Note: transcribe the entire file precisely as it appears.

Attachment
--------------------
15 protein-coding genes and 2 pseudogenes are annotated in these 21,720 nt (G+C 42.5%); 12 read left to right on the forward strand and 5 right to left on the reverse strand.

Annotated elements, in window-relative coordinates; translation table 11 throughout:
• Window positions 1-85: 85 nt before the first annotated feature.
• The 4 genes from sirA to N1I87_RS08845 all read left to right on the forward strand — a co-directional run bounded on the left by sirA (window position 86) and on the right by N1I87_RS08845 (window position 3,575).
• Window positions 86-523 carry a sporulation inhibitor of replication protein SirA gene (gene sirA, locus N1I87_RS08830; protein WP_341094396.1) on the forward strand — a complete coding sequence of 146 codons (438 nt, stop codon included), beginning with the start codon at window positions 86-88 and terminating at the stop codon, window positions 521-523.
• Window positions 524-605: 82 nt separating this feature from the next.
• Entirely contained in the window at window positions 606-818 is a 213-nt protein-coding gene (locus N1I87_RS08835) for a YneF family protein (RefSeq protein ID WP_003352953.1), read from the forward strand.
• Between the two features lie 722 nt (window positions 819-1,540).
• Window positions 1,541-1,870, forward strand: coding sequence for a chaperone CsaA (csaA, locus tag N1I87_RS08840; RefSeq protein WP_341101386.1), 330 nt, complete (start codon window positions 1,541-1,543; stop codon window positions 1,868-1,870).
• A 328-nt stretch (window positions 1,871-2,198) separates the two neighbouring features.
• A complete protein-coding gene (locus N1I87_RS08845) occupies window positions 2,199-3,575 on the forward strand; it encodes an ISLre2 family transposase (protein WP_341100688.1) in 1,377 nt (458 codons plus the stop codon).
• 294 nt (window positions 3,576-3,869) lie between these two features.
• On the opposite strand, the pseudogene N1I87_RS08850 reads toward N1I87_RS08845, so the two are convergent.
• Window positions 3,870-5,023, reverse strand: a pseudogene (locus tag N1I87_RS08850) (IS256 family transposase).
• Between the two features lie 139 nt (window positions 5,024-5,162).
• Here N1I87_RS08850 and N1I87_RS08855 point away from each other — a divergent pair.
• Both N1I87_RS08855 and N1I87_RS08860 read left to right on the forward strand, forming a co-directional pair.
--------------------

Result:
15 protein-coding genes and 2 pseudogenes are annotated in these 21,720 nt (G+C 42.5%); 12 read left to right on the forward strand and 5 right to left on the reverse strand.

Annotated elements, in window-relative coordinates; translation table 11 throughout:
• Window positions 1-85: 85 nt before the first annotated feature.
• The 4 genes from sirA to N1I87_RS08845 all read left to right on the forward strand — a co-directional run bounded on the left by sirA (window position 86) and on the right by N1I87_RS08845 (window position 3,575).
• Window positions 86-523 carry a sporulation inhibitor of replication protein SirA gene (gene sirA, locus N1I87_RS08830; protein WP_341094396.1) on the forward strand — a complete coding sequence of 146 codons (438 nt, stop codon included), beginning with the start codon at window positions 86-88 and terminating at the stop codon, window positions 521-523.
• Window positions 524-605: 82 nt separating this feature from the next.
• Entirely contained in the window at window positions 606-818 is a 213-nt protein-coding gene (locus N1I87_RS08835) for a YneF family protein (RefSeq protein ID WP_003352953.1), read from the forward strand.
• Between the two features lie 722 nt (window positions 819-1,540).
• Window positions 1,541-1,870, forward strand: coding sequence for a chaperone CsaA (csaA, locus tag N1I87_RS08840; RefSeq protein WP_341101386.1), 330 nt, complete (start codon window positions 1,541-1,543; stop codon window positions 1,868-1,870).
• A 328-nt stretch (window positions 1,871-2,198) separates the two neighbouring features.
• A complete protein-coding gene (locus N1I87_RS08845) occupies window positions 2,199-3,575 on the forward strand; it encodes an ISLre2 family transposase (protein WP_341100688.1) in 1,377 nt (458 codons plus the stop codon).
• 294 nt (window positions 3,576-3,869) lie between these two features.
• On the opposite strand, the pseudogene N1I87_RS08850 reads toward N1I87_RS08845, so the two are convergent.
• Window positions 3,870-5,023, reverse strand: a pseudogene (locus tag N1I87_RS08850) (IS256 family transposase).
• Between the two features lie 139 nt (window positions 5,024-5,162).
• Here N1I87_RS08850 and N1I87_RS08855 point away from each other — a divergent pair.
• Both N1I87_RS08855 and N1I87_RS08860 read left to right on the forward strand, forming a co-directional pair.